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Introduction to Java Servlets – Servlets in a Nutshell

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Published on May 22,2019
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In this modern era of the internet, billion bytes of data is generated on a day-to-day basis. To gain access to this humongous amount of data, every person is required to send a request on the network and await a response. Most of us believe in the misconception that all of these web applications are created over web frameworks like HTML, PHP, JavaScript etc. But, did you know, web applications can be based on Java using a service called Java Servlets? In this article, let’s delve deep into Java Servlets and understand how this technology is useful for creating a web application.

Below is the list of topics that I will be covering in this Java Servlets tutorial:

You may also go through this recording of Java Servlets Tutorial where you can understand the topics in a detailed manner with examples.

Before we jump into servlets, let’s understand a few fundamentals of Web.

Introduction to Web

Web is basically a system of Internet servers that supports formatted documents. The documents are formatted using a markup language called HTML (HyperText Markup Language) that supports links to other documents, like graphics, audio, and video files.

Introduction to Web-Java Servlets-EdurekaWeb consists of billions of clients and servers connected through wires and wireless networks. First, web clients make requests to a web server. Then, the web server receives the request, finds the resources and returns the response to the client. When a server answers a request, it usually sends some type of content to the client. Then, the client uses a web browser to send a request to the server. The server often sends a response back to the browser with a set of instructions written in HTML. All browsers know how to display HTML pages to the client.

Basically, this is all about the backend working of the WWW (World Wide Web). Now, let’s understand the connectivity between Web & HTTP.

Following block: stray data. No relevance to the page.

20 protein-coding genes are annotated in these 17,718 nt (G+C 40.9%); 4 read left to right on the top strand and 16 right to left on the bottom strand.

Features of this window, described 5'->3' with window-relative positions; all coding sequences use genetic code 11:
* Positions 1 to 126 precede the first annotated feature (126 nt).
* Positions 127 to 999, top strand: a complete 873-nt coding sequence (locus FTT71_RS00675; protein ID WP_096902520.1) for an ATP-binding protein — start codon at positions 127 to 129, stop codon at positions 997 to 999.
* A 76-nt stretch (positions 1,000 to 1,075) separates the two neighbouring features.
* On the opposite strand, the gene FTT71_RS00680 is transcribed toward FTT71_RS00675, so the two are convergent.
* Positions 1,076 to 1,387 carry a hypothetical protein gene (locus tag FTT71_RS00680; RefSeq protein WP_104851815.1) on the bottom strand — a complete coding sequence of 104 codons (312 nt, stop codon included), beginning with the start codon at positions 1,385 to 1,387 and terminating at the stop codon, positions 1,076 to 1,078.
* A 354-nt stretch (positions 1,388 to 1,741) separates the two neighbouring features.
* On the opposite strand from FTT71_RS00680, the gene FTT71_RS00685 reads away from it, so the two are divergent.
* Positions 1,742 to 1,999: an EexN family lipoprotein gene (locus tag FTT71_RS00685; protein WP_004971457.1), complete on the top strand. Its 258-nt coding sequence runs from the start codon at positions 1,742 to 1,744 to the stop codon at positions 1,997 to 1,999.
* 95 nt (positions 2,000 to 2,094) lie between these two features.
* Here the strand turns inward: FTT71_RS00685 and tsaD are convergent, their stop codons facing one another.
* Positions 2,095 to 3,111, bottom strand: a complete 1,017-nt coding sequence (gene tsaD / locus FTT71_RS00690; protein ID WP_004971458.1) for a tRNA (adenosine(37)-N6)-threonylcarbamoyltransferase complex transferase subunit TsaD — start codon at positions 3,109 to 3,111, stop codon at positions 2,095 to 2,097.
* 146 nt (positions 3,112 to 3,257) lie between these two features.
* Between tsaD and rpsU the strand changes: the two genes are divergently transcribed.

Web & HTTP

A website is a collection of static files i.e. web pages such as HTML pages, images, graphics etc. A Web application is a website with dynamic functionality on the server. GoogleFacebookTwitter are examples of web applications.

So, what is the link between the Web and HTTP? Let’s now find out.

Web & Http-Java Servlets-EdurekaHTTP (Hypertext Transfer Protocol)

  • HTTP is a protocol that clients and servers on the web to communicate.
  • It is similar to other internet protocols such as SMTP (Simple Mail Transfer Protocol) and FTP (File Transfer Protocol.
  • HTTP is a stateless protocol i.e it supports only one request per connection. This means that with HTTP the clients connect to the server to send one request and then disconnect. This mechanism allows more users to connect to a given server over a period of time.
  • The client sends an HTTP request and the server answers with an HTML page to the client, using HTTP.

The HTTP request can be made using a variety of methods, but the ones which we use widely are  Get and Post. The method name itself tells the server the kind of request that is being made, and how the rest of the message will be formatted.

Now, with the help of the below table, let’s understand the difference between Get and Post methods of HTTP.

GetPost
1.  Data is sent in the header body1.  Data is sent in the request body
2.  Restricted to limited data transfer2.  Supports a large amount of data transfer
3.  It is not secured3.  It is completely secured